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Evaluation of compositing algorithms for AVHRR data over land

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3 Author(s)
Cihlar, J. ; Canada Centre for Remote Sensing, Ottawa, Ont., Canada ; Manak, D. ; D'Iorio, M.

The objective of this study was to evaluate alternative methods for producing both Normalized Difference Vegetation Index (NDVI) and single-channel composite images of land surfaces from the Advanced Very High Resolution Radiometer (AVHRR). As a goal, it was specified that the composite image should approximate as much as possible a single-date image with a constant, near-nadir geometry. The comparative performance of three single-step [maximum NDVI (MaN), maximum apparent temperature (MaT), maximum difference of channels 2 minus 1 (MaD)] and two two-step [maximum NDVI followed by maximum temperature (MaNMaT) or by minimum scan angle (MaNMiSc)] criteria in creating composite images was evaluated for three land cover types, namely, cropland, coniferous forest, and deciduous forest within a boreal ecosystem. The assessment was carried out using 18 images obtained with various acquisition geometries in mid-summer over a 1000×1000 km area in Manitoba, Canada. In addition, MaT performance was compared with that of MaN for all Canada during two compositing periods. It was found that among the five criteria tested, MaT and MaNMiSc were the most effective one- and two-step criteria, respectively. MaN preferentially selected off-nadir pixels from the forescatter region, the degree varying with land cover type; the overall NDVI values were higher than for MaT. MaD showed a very strong preference for high backscatter region pixels, regardless of land cover type. Depending on cover type, the NDVI values resulting from Mao were higher or lower than those from a nadir image. Based on ranking of the five techniques using statistics of the differences between composite and reference images, it was found that MaT and MaNMiSc performed similarly, and better than the remaining criteria. Results of the tests show that although statistically reasonable approximations of the reference image could be produced by one or more methods, none of the criteria could consistently yield composites closely resembling the nadir image on a pixel basis, even for a reasonably long compositing period. Therefore, pixel-specific applications of the composites relying on individual channels will likely have to be based on data corrected for bidirectional effects. The results suggest that such corrections are also required for NDVI and, by analogy, for other AVHRR channel combinations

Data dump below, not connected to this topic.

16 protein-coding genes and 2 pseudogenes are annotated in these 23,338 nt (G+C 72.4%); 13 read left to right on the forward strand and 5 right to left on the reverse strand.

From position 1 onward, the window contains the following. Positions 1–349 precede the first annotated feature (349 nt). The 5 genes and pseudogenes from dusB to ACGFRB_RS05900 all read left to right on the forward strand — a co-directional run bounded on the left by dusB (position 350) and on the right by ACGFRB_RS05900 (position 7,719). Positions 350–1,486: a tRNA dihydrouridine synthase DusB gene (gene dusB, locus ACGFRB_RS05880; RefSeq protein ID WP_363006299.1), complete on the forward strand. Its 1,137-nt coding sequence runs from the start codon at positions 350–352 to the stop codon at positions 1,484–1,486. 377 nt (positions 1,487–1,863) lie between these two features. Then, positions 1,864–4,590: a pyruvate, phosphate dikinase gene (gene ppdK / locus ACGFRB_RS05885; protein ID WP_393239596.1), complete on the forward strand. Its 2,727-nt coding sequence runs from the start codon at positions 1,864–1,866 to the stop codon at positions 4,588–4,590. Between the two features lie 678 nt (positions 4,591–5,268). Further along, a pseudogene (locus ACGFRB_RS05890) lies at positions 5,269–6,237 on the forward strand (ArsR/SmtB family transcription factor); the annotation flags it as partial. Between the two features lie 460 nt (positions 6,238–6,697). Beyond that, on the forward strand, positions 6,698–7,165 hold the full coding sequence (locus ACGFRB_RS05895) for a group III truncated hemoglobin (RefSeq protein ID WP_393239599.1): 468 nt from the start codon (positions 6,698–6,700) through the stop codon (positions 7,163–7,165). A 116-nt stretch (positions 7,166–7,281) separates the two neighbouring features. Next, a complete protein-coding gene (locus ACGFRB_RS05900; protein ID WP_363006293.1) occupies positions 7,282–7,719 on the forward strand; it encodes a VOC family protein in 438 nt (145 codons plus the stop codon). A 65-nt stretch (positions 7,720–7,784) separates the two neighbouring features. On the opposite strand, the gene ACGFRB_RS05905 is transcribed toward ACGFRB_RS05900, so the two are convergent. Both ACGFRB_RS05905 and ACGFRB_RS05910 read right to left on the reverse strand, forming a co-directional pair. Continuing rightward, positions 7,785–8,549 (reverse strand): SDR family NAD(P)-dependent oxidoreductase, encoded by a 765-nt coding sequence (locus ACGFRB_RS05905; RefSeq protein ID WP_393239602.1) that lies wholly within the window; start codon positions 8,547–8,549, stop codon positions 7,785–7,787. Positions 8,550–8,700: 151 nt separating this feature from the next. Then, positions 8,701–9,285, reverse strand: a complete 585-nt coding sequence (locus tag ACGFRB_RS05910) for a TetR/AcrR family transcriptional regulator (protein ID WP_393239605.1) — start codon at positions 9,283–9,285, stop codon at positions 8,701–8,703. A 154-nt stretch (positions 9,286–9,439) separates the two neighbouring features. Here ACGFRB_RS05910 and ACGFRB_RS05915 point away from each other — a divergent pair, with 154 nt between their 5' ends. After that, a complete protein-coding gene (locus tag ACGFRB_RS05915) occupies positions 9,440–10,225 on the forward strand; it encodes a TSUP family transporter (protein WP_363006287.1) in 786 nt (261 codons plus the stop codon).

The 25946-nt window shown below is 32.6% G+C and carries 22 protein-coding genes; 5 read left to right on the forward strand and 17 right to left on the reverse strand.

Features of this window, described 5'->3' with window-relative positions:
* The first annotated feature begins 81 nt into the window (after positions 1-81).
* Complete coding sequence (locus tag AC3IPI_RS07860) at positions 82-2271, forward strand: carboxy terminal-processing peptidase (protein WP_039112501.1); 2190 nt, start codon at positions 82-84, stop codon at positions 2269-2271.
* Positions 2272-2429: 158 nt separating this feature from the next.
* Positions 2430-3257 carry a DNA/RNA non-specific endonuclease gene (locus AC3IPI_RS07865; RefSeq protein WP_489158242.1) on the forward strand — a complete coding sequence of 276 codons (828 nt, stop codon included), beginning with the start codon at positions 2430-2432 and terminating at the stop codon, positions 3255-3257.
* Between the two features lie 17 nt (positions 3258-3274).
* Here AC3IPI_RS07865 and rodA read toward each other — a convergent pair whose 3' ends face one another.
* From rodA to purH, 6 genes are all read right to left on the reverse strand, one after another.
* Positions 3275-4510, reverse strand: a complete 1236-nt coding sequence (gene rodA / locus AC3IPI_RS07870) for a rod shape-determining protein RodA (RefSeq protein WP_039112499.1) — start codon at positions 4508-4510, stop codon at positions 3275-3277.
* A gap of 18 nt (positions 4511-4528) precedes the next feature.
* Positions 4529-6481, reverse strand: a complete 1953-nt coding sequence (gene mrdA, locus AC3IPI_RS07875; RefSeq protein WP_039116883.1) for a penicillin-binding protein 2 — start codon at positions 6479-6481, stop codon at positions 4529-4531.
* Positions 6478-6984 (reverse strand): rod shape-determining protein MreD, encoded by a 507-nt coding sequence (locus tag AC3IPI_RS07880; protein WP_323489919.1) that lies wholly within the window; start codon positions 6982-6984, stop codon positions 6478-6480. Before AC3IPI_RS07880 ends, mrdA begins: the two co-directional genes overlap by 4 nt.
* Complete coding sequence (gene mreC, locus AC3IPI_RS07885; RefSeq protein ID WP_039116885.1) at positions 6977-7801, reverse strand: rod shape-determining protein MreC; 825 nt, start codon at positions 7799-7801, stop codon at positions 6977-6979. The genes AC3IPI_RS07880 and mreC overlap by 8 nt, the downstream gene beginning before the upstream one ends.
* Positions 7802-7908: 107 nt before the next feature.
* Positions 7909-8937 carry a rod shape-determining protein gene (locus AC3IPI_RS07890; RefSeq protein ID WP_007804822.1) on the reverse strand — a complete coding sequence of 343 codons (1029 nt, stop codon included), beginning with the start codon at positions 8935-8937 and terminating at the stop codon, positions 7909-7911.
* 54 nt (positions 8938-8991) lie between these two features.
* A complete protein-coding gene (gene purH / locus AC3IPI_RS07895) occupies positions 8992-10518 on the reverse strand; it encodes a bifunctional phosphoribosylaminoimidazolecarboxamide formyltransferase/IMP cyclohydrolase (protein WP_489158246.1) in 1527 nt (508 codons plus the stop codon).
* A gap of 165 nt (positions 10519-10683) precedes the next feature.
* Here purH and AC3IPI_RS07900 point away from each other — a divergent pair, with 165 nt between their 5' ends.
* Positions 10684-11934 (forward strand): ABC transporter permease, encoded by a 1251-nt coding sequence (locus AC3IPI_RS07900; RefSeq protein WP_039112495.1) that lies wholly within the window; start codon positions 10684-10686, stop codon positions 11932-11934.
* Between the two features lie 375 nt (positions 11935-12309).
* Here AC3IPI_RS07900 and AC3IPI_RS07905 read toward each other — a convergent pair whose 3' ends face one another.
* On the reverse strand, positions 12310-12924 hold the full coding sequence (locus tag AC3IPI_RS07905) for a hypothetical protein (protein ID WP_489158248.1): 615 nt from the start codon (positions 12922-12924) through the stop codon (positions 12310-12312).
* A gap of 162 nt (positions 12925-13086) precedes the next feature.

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Geoscience and Remote Sensing, IEEE Transactions on  (Volume:32 ,  Issue: 2 )